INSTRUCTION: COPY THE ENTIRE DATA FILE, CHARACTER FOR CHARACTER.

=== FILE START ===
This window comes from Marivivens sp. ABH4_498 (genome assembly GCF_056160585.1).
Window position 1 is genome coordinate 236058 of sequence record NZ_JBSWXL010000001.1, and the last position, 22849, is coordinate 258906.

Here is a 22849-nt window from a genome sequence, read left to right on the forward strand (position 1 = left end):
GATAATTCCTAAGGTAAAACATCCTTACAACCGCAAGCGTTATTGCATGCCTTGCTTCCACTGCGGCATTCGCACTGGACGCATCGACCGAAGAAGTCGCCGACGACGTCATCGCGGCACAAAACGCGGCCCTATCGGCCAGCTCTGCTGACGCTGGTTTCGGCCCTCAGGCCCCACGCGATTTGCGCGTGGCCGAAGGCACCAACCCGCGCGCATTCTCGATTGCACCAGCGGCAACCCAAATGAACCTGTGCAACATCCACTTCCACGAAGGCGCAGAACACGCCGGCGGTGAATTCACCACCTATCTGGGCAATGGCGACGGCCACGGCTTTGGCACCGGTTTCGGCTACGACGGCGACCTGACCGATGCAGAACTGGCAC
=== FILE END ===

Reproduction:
This window comes from Marivivens sp. ABH4_498 (genome assembly GCF_056160585.1).
Window position 1 is genome coordinate 236058 of sequence record NZ_JBSWXL010000001.1, and the last position, 22849, is coordinate 258906.

Here is a 22849-nt window from a genome sequence, read left to right on the forward strand (position 1 = left end):
GATAATTCCTAAGGTAAAACATCCTTACAACCGCAAGCGTTATTGCATGCCTTGCTTCCACTGCGGCATTCGCACTGGACGCATCGACCGAAGAAGTCGCCGACGACGTCATCGCGGCACAAAACGCGGCCCTATCGGCCAGCTCTGCTGACGCTGGTTTCGGCCCTCAGGCCCCACGCGATTTGCGCGTGGCCGAAGGCACCAACCCGCGCGCATTCTCGATTGCACCAGCGGCAACCCAAATGAACCTGTGCAACATCCACTTCCACGAAGGCGCAGAACACGCCGGCGGTGAATTCACCACCTATCTGGGCAATGGCGACGGCCACGGCTTTGGCACCGGTTTCGGCTACGACGGCGACCTGACCGATGCAGAACTGGCAC